How Far Can You Safely Drive on a Spare Tire?

Mia Bevacqua
July 13, 2018

Getting a flat tire is a real bummer — and driving around on that little doughnut spare isn’t much fun either. When road hazard strikes and you’re stuck riding around on your spare, how far can you go? And how fast? 

spare tire

Spare tire / Image source

How far and how fast a spare tire can travel depends on its design. There are two basic types of spares: doughnut and full-size. Many newer luxury cars are equipped with run-flat tires instead of a spare. Plus, for the resourceful individual, there’s always the option of trying a can of fix-a-flat.

Let’s go over how well each approach will perform.

Doughnut spare tires

Also known as a space-saver tire, these little guys typically fit under the floorboard in the trunk. They’re often made of a different type of rubber than regular tires, plus they have a different tread pattern. These traits — paired with their diminutive size — mean you can only safely drive up to about 55 mph. When it comes to distance, doughnuts are usually good for 50 to 70 miles. That should be far enough for most people to get to a repair shop for a fix or replacement.

Full-size spare tires

Most full-size spare tires are identical to the vehicle’s regular tires. This means they’ll last as long and perform just as well. There are some full-sizes spares, though, that are made from a different compound. Their tread pattern may be different, too. In these cases, you should check the owner’s manual to find the recommended driving distance and speed.

» LEARN MORE: Here's the right way to change a tire

Run-flat tires

The latest and greatest tire on the scene is the run-flat. The design first appeared in the 1980s, but has just recently started to gain popularity. This type of tire can sustain a puncture and keep going for about 50 miles at speeds up to 50 mph. The main benefit of run-flats is there’s no need for a spare, which means, in an emergency situation, you don’t have to wrestle with a jack on the side of the road.


Fix-a-flat is a product used to inflate and seal a punctured tire. It typically comes in an aerosol can, and you insert it through the valve stem. It works great on bicycle tires. But car tires? The jury is out. According to the manufacturer, the product will keep your rubber sealed for three days or 100 miles, whichever comes first. But, as they say, your results may vary.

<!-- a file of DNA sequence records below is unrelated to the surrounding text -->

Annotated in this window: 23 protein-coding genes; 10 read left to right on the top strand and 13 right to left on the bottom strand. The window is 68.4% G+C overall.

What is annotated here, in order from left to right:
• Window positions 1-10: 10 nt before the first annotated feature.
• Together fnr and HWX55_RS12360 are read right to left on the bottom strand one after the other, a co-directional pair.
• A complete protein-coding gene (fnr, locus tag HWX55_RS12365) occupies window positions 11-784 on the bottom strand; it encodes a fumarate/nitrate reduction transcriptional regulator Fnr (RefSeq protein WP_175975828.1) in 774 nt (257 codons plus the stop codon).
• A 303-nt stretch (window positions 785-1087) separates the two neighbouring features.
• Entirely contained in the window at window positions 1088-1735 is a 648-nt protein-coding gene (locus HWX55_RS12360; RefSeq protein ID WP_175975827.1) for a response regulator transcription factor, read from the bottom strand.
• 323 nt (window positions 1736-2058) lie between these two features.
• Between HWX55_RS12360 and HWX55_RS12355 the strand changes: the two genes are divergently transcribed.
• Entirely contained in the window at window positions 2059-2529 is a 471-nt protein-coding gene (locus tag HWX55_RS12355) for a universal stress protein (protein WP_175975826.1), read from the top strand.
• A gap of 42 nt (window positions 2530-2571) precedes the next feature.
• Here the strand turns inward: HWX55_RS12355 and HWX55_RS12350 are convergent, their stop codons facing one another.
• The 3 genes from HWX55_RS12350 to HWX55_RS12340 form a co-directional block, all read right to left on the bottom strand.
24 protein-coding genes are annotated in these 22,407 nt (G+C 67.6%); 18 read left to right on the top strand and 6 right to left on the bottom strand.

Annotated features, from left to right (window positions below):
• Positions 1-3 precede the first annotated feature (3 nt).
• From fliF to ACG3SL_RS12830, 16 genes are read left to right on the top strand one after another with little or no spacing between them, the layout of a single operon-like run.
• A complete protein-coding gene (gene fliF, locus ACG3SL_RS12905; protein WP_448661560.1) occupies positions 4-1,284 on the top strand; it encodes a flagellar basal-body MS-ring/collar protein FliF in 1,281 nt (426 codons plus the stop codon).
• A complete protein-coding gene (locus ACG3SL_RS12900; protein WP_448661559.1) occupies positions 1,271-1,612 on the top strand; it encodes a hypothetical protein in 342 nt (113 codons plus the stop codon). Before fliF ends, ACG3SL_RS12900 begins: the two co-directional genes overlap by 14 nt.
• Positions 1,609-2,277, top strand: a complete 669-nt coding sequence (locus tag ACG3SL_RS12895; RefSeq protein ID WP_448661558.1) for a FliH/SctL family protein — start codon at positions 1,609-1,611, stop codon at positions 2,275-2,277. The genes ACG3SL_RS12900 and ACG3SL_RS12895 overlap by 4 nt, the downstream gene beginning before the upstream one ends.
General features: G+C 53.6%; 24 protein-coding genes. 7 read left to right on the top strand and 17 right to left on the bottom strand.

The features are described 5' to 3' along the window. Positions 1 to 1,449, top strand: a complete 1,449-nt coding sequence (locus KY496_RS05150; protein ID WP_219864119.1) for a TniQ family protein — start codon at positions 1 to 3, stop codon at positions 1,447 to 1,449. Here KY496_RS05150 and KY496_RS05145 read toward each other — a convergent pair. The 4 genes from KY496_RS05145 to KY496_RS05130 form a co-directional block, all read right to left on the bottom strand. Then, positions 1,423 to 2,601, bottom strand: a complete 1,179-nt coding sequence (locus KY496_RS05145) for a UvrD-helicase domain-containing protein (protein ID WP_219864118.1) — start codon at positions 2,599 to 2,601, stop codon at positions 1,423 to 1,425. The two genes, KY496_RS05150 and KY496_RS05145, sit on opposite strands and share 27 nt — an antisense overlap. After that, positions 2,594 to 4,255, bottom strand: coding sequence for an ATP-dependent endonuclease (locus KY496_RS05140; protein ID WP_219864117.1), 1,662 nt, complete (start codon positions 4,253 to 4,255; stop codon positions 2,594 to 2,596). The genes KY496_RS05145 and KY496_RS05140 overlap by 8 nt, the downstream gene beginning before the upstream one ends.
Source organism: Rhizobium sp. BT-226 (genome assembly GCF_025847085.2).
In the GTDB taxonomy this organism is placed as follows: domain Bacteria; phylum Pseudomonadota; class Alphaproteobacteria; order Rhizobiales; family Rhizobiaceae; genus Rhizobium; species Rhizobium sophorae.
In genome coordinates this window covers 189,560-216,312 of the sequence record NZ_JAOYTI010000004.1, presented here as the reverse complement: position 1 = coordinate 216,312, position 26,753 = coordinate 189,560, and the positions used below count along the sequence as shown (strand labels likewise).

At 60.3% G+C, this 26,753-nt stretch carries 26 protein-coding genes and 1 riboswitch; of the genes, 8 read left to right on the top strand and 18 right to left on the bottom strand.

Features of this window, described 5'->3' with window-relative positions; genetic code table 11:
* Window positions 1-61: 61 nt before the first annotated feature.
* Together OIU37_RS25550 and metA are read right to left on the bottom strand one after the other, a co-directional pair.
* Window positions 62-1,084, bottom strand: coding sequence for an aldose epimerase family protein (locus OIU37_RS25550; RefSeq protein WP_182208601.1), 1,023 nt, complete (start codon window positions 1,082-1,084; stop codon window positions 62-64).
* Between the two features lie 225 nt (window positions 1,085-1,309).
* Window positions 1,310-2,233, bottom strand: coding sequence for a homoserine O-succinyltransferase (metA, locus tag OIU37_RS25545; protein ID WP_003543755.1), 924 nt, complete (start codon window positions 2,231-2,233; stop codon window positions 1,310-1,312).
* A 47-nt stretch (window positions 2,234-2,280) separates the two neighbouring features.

Get your car repaired by a professional

Above all, get a new tire as soon as possible

No matter what you have, in the case of a flat, it’s critical that you get your regular tire repaired or replaced as quickly as possible and replace your spare tire as needed. 

With a doughnut tire, especially, a quick trip to the tire shop is important. These temporary spares don’t handle the road as well, don’t brake as effectively, and are hard on the other wheel parts since they have to spin faster, due to their small size. Also, because they’re only good for about 50 miles, doughnut spares are often single-use items. 

Your tires are the only point of contact between your vehicle and the road. It’s essential that all of them — including the spare — be kept in good condition. Check their pressures regularly and keep an eye out for bulges, cracks and worn tread.


Mia Bevacqua

About the Author

Mia Bevacqua is an automotive expert with ASE Master, L1, L2 and L3 Advanced Level Specialist certification. With 13-plus years of experience in the field, she applies her skills toward writing, consulting and automotive software engineering.

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